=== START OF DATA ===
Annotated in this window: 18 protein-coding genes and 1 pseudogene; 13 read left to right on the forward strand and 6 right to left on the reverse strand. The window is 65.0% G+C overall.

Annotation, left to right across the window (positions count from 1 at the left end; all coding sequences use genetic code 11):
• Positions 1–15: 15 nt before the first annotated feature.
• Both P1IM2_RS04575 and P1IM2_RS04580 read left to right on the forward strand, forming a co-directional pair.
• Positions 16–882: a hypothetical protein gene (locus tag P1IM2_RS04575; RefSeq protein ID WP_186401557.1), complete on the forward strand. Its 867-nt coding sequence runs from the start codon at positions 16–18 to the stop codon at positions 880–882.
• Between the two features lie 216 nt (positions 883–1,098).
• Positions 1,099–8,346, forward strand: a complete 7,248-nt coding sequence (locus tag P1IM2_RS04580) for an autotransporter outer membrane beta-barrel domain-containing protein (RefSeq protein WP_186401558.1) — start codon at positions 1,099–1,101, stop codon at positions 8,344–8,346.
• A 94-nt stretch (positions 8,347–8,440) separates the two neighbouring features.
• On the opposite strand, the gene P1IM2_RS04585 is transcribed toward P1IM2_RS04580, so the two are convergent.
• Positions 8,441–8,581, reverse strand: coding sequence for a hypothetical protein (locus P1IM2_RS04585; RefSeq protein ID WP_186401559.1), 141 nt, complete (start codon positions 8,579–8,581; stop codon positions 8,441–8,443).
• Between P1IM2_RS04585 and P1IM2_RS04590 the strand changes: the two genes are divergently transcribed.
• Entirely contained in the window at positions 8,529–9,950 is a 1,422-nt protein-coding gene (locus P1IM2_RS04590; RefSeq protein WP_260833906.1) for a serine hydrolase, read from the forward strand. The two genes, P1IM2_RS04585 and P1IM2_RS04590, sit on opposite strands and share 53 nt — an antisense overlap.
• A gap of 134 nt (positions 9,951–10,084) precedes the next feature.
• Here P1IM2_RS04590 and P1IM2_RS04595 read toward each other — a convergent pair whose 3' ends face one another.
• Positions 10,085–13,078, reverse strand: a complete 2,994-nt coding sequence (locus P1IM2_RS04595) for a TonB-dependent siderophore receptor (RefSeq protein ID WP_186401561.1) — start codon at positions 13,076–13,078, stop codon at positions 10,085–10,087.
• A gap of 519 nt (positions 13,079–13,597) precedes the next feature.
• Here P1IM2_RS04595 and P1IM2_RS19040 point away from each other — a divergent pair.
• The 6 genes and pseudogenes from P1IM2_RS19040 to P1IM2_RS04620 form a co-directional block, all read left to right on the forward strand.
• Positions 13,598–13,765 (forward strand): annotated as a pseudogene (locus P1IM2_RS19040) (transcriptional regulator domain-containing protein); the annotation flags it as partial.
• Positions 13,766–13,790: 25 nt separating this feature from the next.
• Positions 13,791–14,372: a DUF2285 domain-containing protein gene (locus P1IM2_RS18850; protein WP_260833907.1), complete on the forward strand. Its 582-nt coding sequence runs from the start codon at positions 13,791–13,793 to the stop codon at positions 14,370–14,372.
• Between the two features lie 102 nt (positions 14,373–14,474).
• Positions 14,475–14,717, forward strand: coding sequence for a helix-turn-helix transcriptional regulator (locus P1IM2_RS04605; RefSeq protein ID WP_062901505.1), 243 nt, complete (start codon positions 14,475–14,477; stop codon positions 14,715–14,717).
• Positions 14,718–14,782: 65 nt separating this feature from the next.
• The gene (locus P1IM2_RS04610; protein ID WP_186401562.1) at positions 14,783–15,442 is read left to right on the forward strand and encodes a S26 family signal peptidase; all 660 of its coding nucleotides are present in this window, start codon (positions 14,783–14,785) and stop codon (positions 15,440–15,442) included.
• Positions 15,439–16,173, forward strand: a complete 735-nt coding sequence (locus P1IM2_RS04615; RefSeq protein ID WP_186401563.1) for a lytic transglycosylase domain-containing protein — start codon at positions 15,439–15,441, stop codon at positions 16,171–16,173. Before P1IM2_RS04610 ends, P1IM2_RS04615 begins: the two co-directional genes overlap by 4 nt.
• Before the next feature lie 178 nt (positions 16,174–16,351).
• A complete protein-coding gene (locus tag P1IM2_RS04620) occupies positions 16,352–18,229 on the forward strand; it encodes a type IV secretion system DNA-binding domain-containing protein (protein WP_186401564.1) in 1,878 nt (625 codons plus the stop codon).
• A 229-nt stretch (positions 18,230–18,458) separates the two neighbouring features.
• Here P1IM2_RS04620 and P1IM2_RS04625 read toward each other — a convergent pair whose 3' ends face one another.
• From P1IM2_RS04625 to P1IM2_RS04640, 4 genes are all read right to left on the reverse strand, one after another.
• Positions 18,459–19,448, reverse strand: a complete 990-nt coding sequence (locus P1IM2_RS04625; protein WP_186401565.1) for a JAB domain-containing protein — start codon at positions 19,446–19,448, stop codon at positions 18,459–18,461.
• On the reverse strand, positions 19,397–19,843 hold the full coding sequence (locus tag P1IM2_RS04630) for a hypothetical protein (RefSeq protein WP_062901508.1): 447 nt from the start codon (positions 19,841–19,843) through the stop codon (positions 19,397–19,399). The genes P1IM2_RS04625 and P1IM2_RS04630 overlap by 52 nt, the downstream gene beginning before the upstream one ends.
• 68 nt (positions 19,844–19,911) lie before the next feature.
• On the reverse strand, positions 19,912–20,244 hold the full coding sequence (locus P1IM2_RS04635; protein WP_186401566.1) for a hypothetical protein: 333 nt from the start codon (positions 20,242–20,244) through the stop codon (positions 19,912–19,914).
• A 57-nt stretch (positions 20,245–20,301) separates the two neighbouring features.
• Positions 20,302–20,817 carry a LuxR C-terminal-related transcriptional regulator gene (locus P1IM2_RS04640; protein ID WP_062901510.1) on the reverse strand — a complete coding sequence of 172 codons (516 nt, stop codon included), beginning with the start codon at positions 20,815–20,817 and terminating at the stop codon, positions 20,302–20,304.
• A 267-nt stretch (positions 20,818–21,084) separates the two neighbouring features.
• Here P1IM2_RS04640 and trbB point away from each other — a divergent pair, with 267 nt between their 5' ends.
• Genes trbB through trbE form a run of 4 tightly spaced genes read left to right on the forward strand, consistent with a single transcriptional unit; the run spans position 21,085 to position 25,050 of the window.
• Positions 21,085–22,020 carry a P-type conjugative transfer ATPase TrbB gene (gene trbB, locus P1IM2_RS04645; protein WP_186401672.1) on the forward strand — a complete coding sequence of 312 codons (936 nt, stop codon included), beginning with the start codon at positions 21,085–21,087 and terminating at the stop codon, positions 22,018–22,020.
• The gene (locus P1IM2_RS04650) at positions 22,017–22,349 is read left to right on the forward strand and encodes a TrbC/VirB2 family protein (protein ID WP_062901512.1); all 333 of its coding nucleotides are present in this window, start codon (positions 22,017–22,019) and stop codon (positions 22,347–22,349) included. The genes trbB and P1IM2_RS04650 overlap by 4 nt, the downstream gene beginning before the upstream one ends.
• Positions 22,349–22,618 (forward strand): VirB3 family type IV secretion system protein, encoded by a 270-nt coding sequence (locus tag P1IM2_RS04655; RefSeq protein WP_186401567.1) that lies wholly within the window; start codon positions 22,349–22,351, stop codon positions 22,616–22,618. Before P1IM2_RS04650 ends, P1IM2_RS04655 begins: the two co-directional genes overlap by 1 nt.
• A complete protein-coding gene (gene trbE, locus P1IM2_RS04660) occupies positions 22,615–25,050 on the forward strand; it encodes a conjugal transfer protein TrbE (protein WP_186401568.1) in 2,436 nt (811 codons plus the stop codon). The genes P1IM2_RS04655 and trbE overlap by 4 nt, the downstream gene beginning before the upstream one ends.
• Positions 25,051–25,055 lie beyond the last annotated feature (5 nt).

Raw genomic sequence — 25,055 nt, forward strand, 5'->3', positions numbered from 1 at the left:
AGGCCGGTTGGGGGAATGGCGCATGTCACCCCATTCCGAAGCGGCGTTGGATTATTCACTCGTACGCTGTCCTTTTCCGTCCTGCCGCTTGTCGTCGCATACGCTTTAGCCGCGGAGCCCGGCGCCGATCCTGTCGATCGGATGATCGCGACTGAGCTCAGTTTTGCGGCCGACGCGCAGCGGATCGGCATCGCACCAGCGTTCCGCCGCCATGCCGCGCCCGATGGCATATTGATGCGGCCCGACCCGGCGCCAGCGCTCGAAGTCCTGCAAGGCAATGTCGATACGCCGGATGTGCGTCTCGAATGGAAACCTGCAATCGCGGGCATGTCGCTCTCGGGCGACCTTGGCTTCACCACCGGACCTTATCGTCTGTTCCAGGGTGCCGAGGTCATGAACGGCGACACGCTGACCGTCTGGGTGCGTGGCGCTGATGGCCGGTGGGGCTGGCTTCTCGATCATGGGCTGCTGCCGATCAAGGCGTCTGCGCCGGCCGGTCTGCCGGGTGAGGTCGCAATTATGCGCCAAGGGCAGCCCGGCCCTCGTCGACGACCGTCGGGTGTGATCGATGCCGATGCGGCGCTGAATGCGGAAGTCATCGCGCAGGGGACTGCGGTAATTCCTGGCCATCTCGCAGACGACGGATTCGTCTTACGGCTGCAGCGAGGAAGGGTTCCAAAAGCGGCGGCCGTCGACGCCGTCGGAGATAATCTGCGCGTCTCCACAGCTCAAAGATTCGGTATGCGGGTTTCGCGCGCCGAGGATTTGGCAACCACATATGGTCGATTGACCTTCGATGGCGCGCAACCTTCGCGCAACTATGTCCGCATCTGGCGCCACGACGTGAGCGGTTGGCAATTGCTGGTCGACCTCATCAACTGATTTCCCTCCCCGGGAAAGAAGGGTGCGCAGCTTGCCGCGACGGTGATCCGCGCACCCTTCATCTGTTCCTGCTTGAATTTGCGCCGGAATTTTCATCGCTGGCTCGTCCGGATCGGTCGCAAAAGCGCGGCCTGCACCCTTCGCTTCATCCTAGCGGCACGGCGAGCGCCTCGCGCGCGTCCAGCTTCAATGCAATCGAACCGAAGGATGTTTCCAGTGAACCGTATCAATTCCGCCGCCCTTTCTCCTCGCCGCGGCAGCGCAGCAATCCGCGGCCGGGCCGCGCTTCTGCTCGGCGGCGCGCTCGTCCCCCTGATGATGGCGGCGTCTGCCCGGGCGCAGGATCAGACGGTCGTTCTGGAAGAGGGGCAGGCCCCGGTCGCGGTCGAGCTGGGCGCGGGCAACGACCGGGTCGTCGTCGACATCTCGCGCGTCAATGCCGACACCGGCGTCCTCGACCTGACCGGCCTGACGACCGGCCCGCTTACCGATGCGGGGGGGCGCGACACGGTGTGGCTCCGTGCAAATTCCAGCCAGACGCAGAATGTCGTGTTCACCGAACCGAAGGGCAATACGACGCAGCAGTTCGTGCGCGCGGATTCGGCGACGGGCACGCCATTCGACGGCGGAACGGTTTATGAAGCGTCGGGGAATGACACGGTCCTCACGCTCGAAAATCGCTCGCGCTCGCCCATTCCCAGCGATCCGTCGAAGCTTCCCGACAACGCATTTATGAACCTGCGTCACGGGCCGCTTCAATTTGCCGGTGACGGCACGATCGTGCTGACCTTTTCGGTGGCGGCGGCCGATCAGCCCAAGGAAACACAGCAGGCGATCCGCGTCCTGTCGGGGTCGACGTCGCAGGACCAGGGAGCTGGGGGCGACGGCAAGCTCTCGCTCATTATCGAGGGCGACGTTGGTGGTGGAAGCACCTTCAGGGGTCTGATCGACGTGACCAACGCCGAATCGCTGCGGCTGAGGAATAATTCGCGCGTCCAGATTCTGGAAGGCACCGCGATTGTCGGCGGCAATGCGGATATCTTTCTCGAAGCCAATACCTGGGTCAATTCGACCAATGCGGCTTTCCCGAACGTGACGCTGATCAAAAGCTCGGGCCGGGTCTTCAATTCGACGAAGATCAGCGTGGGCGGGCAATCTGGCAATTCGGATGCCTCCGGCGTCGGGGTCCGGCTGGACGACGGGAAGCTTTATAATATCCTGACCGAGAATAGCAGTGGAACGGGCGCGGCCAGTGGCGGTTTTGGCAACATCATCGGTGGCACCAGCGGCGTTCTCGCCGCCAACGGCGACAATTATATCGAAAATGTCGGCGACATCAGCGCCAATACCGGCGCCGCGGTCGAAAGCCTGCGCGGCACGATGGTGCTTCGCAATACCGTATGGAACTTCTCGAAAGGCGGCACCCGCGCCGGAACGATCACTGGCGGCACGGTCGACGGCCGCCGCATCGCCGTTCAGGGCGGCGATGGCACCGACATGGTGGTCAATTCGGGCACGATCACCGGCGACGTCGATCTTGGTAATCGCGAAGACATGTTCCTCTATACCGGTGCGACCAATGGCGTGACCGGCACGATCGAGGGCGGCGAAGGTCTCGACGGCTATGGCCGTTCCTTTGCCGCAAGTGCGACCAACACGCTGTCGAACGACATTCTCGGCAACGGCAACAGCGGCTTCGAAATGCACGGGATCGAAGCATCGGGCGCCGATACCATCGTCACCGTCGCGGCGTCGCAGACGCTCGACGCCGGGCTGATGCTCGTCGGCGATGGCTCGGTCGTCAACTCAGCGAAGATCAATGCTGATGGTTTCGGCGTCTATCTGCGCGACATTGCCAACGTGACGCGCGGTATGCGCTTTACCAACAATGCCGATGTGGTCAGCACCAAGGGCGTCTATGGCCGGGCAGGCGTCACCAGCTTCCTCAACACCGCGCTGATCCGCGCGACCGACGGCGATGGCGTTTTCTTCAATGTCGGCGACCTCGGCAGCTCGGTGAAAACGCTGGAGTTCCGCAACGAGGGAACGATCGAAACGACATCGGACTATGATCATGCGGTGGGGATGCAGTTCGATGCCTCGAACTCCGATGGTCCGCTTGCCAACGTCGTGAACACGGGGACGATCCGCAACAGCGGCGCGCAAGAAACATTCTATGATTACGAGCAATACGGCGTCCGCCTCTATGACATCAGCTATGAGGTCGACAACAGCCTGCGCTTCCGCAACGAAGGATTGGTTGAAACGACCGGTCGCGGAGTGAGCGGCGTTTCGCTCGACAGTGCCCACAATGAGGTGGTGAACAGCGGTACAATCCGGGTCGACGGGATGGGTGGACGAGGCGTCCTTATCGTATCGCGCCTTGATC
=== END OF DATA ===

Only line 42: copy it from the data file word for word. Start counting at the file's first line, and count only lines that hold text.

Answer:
• The gene (locus P1IM2_RS04650) at positions 22,017–22,349 is read left to right on the forward strand and encodes a TrbC/VirB2 family protein (protein ID WP_062901512.1); all 333 of its coding nucleotides are present in this window, start codon (positions 22,017–22,019) and stop codon (positions 22,347–22,349) included. The genes trbB and P1IM2_RS04650 overlap by 4 nt, the downstream gene beginning before the upstream one ends.